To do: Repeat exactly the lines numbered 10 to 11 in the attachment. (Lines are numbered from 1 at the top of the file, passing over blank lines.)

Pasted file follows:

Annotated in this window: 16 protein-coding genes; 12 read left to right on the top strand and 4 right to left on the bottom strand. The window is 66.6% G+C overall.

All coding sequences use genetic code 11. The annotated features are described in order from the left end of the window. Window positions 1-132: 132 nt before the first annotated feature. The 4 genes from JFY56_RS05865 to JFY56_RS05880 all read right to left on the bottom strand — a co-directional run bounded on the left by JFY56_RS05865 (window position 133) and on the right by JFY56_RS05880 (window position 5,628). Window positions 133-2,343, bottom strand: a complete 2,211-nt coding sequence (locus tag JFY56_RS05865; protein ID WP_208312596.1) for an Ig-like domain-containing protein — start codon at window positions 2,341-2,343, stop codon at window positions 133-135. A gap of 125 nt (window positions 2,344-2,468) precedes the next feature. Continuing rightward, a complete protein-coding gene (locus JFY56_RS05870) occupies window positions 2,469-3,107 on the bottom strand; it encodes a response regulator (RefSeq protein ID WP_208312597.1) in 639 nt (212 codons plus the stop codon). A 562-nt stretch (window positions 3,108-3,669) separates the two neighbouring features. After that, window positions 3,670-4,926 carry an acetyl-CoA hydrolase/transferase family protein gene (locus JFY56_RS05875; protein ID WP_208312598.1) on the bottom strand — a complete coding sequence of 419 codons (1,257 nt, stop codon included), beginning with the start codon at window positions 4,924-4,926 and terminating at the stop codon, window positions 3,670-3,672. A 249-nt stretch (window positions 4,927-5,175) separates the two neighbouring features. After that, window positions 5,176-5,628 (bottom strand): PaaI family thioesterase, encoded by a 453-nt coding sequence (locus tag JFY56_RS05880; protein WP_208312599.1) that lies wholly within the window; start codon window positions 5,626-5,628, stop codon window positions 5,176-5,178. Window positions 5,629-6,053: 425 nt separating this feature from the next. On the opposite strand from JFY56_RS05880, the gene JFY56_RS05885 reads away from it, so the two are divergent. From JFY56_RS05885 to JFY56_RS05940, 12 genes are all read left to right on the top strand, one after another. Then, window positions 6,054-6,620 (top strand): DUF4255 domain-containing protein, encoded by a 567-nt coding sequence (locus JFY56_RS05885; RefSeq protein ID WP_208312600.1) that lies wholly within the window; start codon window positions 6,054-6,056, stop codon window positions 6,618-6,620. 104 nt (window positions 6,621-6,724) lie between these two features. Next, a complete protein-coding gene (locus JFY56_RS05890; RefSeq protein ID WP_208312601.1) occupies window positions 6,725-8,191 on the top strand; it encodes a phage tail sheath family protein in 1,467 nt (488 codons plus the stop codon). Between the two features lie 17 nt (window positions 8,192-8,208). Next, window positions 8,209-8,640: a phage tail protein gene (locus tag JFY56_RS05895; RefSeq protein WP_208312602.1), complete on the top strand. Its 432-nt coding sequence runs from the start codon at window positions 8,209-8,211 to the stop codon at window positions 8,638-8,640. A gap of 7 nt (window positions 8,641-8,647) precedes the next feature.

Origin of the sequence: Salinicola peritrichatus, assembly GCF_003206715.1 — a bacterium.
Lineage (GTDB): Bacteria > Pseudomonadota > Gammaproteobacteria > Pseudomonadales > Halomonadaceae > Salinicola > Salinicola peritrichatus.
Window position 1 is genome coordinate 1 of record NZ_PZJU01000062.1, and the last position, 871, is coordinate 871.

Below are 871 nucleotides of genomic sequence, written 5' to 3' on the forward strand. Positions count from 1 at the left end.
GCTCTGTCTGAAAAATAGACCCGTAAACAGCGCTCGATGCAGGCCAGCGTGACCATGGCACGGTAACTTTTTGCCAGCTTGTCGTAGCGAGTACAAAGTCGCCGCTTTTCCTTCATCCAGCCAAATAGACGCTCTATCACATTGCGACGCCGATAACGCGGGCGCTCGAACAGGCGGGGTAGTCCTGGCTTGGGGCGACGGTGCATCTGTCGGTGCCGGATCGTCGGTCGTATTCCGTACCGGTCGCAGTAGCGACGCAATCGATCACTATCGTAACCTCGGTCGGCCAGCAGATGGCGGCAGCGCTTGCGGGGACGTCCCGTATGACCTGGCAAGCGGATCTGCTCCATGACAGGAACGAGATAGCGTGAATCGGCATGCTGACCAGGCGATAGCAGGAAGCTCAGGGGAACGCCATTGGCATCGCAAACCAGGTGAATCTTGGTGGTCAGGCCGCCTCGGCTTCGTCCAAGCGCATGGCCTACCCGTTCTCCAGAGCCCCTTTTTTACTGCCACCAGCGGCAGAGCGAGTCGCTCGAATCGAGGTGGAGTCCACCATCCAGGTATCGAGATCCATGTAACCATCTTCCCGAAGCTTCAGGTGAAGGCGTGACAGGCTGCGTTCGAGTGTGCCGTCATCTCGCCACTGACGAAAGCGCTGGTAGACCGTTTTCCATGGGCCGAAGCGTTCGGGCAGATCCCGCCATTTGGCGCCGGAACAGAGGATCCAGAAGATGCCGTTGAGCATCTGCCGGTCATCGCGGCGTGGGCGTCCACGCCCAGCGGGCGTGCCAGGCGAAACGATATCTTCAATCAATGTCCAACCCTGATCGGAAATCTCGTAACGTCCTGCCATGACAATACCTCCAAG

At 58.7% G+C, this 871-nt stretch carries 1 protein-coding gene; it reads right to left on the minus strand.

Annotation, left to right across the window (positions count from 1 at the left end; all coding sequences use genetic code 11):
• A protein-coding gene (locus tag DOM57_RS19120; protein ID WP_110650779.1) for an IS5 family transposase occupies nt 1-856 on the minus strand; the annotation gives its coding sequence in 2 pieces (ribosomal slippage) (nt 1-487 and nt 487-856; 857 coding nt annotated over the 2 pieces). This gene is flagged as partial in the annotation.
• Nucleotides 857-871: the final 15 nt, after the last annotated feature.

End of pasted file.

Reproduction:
• A protein-coding gene (locus tag DOM57_RS19120; protein ID WP_110650779.1) for an IS5 family transposase occupies nt 1-856 on the minus strand; the annotation gives its coding sequence in 2 pieces (ribosomal slippage) (nt 1-487 and nt 487-856; 857 coding nt annotated over the 2 pieces). This gene is flagged as partial in the annotation.
• Nucleotides 857-871: the final 15 nt, after the last annotated feature.